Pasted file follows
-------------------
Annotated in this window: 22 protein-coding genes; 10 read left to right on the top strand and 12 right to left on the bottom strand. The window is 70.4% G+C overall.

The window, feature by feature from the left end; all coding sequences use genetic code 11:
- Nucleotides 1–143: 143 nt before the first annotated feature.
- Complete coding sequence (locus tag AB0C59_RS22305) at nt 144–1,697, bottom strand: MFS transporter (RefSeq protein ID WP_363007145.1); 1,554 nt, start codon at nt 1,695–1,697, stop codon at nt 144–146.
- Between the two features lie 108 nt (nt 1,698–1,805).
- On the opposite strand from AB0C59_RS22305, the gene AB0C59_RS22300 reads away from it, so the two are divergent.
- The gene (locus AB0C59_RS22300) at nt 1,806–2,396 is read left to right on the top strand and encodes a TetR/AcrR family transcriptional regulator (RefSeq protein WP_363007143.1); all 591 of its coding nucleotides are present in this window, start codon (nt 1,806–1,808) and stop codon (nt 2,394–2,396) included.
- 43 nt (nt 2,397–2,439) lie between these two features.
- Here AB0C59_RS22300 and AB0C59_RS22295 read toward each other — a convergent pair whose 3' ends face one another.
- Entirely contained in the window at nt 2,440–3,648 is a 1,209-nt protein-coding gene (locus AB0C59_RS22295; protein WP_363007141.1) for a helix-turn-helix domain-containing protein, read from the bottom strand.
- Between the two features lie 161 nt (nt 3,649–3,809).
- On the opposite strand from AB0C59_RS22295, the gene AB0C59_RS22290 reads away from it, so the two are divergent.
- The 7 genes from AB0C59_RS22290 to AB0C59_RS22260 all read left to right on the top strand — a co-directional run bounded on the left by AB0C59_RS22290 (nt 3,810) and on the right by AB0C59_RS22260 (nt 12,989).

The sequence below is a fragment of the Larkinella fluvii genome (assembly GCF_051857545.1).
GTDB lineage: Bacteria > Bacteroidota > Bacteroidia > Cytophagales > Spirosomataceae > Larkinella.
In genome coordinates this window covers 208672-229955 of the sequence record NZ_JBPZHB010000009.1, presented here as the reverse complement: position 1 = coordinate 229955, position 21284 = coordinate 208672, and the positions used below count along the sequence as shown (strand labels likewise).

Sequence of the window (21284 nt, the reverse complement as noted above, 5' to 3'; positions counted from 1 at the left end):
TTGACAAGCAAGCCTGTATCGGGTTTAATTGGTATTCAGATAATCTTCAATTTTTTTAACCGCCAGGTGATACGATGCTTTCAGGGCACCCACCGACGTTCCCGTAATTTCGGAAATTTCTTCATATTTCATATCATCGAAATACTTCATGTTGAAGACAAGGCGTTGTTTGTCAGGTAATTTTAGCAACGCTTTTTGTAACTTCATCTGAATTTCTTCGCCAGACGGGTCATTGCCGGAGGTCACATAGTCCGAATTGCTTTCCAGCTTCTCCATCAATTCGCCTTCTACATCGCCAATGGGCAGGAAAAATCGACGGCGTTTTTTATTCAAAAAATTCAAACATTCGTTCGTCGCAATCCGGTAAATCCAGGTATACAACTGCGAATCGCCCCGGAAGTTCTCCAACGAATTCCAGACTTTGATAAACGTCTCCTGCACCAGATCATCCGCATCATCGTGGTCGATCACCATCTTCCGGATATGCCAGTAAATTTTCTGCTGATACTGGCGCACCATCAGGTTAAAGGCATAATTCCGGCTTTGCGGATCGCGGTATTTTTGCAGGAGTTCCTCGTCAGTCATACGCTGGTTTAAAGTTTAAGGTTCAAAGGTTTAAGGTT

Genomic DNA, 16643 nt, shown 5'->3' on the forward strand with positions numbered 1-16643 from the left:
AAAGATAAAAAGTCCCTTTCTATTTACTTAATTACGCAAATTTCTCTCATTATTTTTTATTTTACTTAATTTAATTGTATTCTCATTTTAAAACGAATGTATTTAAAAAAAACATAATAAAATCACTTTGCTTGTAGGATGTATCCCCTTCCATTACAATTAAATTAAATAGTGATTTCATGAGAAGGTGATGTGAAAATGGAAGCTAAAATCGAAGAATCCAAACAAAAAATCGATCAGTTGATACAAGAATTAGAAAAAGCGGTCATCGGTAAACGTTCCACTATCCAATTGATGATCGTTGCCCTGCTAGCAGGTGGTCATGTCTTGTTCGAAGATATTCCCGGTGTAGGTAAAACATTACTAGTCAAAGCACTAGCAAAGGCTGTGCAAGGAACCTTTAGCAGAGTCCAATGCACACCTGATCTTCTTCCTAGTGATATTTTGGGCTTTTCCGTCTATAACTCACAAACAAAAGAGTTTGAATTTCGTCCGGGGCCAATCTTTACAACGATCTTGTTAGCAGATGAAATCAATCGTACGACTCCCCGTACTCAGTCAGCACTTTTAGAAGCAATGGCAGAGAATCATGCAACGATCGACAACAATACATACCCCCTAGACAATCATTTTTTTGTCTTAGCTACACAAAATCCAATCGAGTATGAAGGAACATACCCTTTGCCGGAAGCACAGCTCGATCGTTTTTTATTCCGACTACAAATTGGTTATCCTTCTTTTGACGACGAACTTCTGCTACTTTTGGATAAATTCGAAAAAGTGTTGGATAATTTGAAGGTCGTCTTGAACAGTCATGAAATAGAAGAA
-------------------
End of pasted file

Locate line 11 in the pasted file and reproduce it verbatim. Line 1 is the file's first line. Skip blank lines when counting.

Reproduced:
- Between the two features lie 161 nt (nt 3,649–3,809).